Kazakhstan president Kassim-Jomart Tokayev’s regime does not police religion as aggressively as is the norm in Uzbekistan or Tajikistan, but it has enforced restrictions on displays of religious symbols, like the hijab, in schools. Kyrgyzstan has similar restrictions; Turkmenistan, for its part, has enforced restrictions on public displays of piety, including the hijab.

For states across Central Asia, upholding secularism is an existential imperative. The region is studded with significant ethnic and religious minorities, as well as significant populations of Russian-speaking Slavs who arrived there during the Soviet period. Islamism threatens to undo that delicate balance—and with it, the élites who rule Central Asia.

The two great powers in the region, China and Russia, engaged the Taliban, in the interests of evicting their principal adversary, the United States. That end has been secured. There’s some hope the Taliban can be now be restrained from exporting its ideology. The Afghanistan that emerged over the last two decades, as the Pakistani analyst Khurram Husain has perceptively pointed out, rests on pillars like a central banking system, a bureaucracy and modern infrastructure. The Taliban, the argument goes, need peace and international recognition to secure what it has inherited.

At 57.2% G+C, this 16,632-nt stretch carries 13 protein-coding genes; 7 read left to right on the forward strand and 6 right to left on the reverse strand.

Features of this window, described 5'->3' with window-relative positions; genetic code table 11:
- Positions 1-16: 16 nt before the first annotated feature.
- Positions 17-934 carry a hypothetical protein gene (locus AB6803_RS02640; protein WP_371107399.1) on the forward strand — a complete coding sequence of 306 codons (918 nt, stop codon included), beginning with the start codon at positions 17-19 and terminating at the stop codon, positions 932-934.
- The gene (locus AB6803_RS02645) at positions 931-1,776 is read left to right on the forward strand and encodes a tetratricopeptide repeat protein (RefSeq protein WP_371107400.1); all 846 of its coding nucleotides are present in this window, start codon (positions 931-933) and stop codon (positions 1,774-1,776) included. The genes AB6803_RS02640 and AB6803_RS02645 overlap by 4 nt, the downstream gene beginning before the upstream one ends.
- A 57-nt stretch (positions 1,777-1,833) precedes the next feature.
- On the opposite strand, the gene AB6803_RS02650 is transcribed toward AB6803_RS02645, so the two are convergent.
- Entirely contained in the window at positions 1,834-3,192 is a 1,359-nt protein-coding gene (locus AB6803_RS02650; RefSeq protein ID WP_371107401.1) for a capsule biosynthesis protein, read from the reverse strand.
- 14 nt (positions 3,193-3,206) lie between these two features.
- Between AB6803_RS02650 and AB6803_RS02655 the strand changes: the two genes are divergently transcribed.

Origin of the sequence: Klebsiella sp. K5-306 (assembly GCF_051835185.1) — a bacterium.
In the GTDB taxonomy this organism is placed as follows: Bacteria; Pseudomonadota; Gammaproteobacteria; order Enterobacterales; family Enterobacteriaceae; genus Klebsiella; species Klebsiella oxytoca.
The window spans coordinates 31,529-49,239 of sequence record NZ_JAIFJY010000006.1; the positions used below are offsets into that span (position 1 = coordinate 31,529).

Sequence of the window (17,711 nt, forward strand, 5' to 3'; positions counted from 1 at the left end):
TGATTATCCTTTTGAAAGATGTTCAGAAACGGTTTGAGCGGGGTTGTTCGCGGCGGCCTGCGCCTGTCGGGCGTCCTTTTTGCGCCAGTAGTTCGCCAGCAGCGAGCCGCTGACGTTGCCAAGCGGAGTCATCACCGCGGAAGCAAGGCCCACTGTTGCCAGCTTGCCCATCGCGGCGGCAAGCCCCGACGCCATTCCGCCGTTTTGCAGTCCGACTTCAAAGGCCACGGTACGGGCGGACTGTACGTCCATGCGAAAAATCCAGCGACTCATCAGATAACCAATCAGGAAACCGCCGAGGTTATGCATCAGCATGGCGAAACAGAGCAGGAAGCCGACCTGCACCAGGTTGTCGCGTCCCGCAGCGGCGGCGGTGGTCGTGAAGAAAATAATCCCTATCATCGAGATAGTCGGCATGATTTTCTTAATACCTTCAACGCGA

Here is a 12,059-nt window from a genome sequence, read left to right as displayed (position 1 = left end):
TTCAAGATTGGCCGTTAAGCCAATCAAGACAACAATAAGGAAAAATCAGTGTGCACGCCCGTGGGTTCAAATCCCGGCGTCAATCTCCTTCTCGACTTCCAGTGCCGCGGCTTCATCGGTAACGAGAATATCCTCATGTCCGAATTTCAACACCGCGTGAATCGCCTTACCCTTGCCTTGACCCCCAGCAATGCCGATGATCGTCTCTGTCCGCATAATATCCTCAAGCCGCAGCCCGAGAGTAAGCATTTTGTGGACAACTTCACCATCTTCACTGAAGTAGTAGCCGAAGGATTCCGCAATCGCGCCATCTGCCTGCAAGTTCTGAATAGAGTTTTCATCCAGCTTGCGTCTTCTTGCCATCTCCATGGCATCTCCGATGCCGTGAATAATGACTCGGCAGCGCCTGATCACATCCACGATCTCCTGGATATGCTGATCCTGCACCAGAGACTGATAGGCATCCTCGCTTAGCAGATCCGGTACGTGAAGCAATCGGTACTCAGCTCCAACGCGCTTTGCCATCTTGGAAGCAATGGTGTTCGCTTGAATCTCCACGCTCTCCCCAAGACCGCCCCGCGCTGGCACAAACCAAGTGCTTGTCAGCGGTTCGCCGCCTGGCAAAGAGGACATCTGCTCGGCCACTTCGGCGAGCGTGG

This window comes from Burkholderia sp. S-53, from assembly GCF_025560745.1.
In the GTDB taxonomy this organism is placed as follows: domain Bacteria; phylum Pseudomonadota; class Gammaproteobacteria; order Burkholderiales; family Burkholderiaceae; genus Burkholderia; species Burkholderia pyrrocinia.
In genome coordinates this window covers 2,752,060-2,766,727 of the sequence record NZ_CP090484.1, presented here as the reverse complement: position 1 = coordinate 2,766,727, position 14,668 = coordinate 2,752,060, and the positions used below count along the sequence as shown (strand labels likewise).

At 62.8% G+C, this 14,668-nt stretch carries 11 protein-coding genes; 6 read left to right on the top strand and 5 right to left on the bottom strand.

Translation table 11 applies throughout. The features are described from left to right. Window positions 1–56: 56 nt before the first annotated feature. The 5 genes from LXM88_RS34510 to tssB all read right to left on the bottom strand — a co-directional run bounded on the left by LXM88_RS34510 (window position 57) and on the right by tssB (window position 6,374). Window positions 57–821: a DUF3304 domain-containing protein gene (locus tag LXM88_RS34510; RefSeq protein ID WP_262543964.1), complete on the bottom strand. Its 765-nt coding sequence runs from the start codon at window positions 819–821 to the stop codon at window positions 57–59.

From bitter experience, though, Central Asian leaders have reason to question if such accommodation will prove durable. For over a century, the region has fought the role faith ought to have in shaping states and societies. The forces which drove that contest are far from spent.
Praveen Swami